26 September 2010

Cranmer's Typology

"Our sacraments contain presently the very things signified no more than theirs [the Jews'] did".

Chilling words, revealing the depth of Dr Cranmer's Zwinglianism. I am no expert in Reformation theology, but I doubt if even Dr Calvin would have written that.

I suppose he had in mind the saxum mobile of I Corinthians 10. But I wonder how he can have reconciled his dreadful heresies with the exposition in I Peter of Noah's Ark as the Type of Baptism.


William Tighe said...

I have sent this posting on "Cranmer's Typology" on to one or two friends who have much more expertise on "Reformed Theology" than do I, but I will venture the guess that Calvin's views on this particular theological locus were identical to those of Cranmer, as were (another ventured guess) those of Bucer and Vermigli (Calvin's colleagues) as well as Bullinger and John Jewel -- although *maybe* not Richard Hooker.

Heracles said...

Fr. Hunwicke and Bill, Calvin (he was no doctor, but had his magister artium) would have been hesitant to agree with Cranmer on the one hand, for he held there to be a virtue attached to the elements. This he shared with Bucer. Yet this virtue did not come because the elements themselves, having become our true food, were altered, but because of the spoken word. He would have assented (on the other hand), because he held also that the OT rites were nothing other than the NT rites. His commentary on Acts 19 is most telling where he says that the baptism of John the Baptist that was known by the disciples in Ephesus was the same as our baptism, and that these disciples needed no other baptism, but that Paul was only accommodating them.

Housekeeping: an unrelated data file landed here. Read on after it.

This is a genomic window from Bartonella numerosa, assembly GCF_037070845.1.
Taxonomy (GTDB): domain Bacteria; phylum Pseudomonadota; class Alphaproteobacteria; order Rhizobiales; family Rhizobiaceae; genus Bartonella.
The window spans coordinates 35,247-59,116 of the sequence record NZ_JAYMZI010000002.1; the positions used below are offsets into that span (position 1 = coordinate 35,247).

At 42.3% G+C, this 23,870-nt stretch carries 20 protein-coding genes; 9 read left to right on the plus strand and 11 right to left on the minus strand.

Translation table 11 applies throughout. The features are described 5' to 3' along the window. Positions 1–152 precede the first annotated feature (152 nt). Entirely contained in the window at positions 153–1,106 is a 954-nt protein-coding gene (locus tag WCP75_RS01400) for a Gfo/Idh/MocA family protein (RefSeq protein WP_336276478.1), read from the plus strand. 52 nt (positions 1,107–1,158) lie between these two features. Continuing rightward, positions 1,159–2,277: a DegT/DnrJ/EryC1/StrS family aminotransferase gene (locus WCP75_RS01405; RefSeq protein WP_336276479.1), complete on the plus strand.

Hooker certainly goes beyond this though: “The church is in Christ, as Eve was in Adam. Yea, by grace we are every of us in Christ and in his church, as by nature we were in those our first parents. God made Eve of the rib of Adam; and his church he frameth out of the very flesh, the very wounded and bleeding side of the Son of man. His body crucified and his blood shed for the life of the world, are the true elements of the heavenly being, which maketh us such as himself is of whom we come. For which cause the words of Adam may be fitly words of Christ concerning his church, ‘flesh of my flesh, and bone of my bones;’ a true nature extract out of my own body.” Nonetheless, this union does not come from our partaking of the Eucharist per se, but by faith. It may come coincidentally in the Eucharist, but Christ is not “there”.